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Case Number: 1 CA-CV 21-0478
Court: Arizona Court of Appeals, First Division on appeal from the Superior Court, Maricopa County
Defendant's Attorney: James W. Kaucher, Charles W. Wirken and Melissa A. San Angelo
Description: Phoenix, Arizona personal injury lawyers represented Plaintiff, who sued Defendant on abuse, neglect and exploitation theories under the Arizona Adult Protective Services Act ("SPSA").
¶3 Plaintiff Terrell Fadely had her sixth back surgery in March 2016. She was 73 years old. Dr. Michael Chang performed a spinal fusion at HonorHealth Scottsdale Hospital, inserting a titanium rod to permanently connect two of her vertebrae and stabilize her spine. Plaintiff spent a week at HonorHealth to recover and was discharged with "full strength" in her legs, even able to walk with a walker.
¶4 Plaintiff was transported from HonorHealth to defendant Encompass, then called HealthSouth, an in-patient recovery and rehabilitation hospital, down the road from HonorHealth. She picked Encompass because of its location and she had recovered there from an earlier spinal surgery.
¶5 Because Plaintiff did not identify a particular doctor to care for her, Encompass designated Dr. Christopher Barnes to be her primary attending physician. Dr. Barnes had medical staff privileges and leased space at Encompass. As the primary attending physician, Dr. Barnes testified, "he was required to personally monitor [the patient's] rehabilitation progress and prevent hospital complications."
¶6 Dr. Barnes examined Plaintiff the day after her admission and found her stable. A few days later, Plaintiff complained of "sharp" and "throbbing" back pain. She also displayed "significant" neurological decline. But Dr. Barnes was unavailable, so a nurse alerted Dr. Atul Patel, his on-call replacement. Dr. Patel responded to Plaintiffs hospital room, where he found a "mostly non-verbal" patient "unable to answer questions unless prodded." He performed a minimal physical exam of the patient, which revealed symptoms "consistent with a spinal cord injury," including leg numbness and weakness and precipitous neurological decline. Dr. Patel noted that "close monitoring of neurological status will be needed." He did not, however, perform a neurological exam or order a spine x-ray.
¶7 From there, nothing. Plaintiff had to wait two days before Dr. Barnes examined her. Her mind had continued to decline, and she had developed a pressure ulcer and urinary tract infection. Like his colleague, Dr. Barnes did not perform a neurological exam or order a spine x-ray. Nor did he call the surgeon, Dr. Chang, who Plaintiff would see for an appointment the next day.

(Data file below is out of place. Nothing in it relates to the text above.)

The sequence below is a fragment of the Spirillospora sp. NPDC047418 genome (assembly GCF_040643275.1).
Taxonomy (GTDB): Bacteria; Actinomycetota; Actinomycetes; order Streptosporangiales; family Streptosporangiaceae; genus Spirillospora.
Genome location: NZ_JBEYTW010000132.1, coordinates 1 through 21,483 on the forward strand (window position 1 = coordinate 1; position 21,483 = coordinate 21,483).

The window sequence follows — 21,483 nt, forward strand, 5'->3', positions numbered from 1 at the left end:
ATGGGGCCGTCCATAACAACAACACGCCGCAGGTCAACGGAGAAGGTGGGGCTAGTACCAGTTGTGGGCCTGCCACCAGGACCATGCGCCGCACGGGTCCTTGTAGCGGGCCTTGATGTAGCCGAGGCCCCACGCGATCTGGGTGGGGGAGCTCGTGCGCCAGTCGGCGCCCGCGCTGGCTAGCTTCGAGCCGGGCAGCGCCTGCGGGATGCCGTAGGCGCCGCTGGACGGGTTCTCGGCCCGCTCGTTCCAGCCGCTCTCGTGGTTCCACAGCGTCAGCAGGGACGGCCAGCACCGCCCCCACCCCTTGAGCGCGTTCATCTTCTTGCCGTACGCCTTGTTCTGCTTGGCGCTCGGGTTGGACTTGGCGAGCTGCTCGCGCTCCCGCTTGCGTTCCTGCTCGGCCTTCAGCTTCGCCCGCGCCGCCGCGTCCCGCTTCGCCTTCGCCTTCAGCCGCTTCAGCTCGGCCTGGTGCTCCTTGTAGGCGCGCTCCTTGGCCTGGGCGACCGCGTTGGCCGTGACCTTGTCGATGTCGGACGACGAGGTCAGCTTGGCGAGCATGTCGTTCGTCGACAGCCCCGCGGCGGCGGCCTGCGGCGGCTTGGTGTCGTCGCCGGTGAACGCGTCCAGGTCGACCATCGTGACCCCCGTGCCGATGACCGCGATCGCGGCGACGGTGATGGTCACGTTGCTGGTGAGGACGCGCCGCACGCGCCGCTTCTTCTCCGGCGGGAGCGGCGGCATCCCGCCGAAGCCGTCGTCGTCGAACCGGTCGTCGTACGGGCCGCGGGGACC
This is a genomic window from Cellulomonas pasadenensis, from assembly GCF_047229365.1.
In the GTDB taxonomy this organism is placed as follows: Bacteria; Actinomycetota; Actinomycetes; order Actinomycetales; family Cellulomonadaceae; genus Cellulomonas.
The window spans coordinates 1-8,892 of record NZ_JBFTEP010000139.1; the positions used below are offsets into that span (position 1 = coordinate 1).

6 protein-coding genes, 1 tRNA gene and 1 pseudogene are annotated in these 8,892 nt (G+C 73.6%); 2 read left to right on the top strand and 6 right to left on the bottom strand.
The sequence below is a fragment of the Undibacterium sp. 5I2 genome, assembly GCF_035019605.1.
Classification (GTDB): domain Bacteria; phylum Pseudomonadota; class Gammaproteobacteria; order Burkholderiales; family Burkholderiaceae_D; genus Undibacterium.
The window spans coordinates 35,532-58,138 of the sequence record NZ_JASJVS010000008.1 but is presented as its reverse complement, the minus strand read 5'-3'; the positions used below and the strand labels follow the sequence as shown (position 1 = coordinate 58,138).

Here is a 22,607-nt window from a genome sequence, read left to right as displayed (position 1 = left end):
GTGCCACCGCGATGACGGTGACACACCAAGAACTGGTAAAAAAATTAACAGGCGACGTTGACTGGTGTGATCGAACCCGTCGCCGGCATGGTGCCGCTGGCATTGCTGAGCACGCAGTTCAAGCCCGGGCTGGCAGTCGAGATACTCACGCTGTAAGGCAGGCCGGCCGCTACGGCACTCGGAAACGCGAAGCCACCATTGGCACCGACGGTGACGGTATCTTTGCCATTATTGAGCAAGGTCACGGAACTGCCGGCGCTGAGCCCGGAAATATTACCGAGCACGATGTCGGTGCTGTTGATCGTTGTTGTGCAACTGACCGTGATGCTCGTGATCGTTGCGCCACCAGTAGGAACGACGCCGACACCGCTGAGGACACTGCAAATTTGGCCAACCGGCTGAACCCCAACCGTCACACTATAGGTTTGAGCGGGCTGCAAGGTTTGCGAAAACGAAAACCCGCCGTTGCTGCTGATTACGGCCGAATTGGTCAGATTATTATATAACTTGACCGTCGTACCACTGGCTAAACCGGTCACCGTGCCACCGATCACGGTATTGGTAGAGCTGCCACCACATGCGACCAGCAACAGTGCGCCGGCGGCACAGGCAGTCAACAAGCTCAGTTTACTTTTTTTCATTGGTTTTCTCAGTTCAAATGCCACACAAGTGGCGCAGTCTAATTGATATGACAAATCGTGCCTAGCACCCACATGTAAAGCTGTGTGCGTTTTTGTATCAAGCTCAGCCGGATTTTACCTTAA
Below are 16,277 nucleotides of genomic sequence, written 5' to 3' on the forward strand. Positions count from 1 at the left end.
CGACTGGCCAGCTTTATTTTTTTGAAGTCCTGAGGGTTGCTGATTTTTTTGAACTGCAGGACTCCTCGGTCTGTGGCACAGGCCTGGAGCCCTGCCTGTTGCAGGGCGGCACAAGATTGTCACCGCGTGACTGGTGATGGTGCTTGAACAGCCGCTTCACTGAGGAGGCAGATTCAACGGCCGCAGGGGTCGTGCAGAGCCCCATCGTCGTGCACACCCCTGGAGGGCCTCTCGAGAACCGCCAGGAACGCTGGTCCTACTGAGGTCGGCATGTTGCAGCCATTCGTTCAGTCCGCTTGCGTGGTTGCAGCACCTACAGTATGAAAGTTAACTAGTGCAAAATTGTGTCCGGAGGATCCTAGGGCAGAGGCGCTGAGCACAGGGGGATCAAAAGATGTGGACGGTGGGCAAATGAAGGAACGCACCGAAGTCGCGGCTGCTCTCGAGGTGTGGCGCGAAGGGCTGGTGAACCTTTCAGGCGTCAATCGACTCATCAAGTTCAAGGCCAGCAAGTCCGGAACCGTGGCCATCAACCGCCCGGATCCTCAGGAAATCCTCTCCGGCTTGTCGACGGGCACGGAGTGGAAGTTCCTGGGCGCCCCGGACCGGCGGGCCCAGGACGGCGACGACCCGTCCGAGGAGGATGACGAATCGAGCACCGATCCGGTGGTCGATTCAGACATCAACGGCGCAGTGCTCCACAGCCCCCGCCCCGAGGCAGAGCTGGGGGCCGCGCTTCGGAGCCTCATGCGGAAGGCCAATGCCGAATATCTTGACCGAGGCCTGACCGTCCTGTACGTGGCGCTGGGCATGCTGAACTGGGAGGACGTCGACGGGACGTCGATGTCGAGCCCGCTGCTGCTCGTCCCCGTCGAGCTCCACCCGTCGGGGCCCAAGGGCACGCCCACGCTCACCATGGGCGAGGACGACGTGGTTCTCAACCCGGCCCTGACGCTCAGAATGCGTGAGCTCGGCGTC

¶8 Dr. Chang's physician's assistant ("PA") examined Plaintiff and feared a spinal cord compression. Time was of the essence. After a spinal cord compression, a rapid response is needed to prevent paralysis. The PA had an ambulance rush Plaintiff to HonorHealth, where she was
diagnosed with a spinal compression. Dr. Chang operated, but it was too late. Plaintiff has never walked again. She needed a tracheotomy tube for months and spent nearly two years in long-term care facilities.
¶9 Plaintiff sued Encompass in 2017, alleging abuse and neglect under the Adult Protective Services Act. She also alleged, but later dropped, a negligence claim. She never sued Dr. Barnes or Dr. Patel, individually.
¶10 After a 12-day bench trial, the superior court ruled for Plaintiff. The court found that Drs. Barnes and Patel had abused or neglected Plaintiff under APSA, awarding her $1.7 million in compensatory damages. The court did not find "Encompass directly caused Plaintiff's spinal cord injuries," but it found Encompass liable for the "actions and inactions" of Drs. Barnes and Patel because either (1) the doctors were the "apparent agents of Encompass," making Encompass "vicariously liable for [their] acts and omissions," or (2) Drs. Barnes and Patel were "part of Encompass'[s] 'enterprise' for providing [Plaintiff]'s care." After several unsuccessful post-trial motions, Encompass timely appealed. We have jurisdiction. See A.R.S. § 12-2101(A)(1).
Outcome: ¶41 We reverse the superior court's finding of apparent agency and remand for the court to recalculate damages without Select's medical bills, but otherwise affirm the judgment.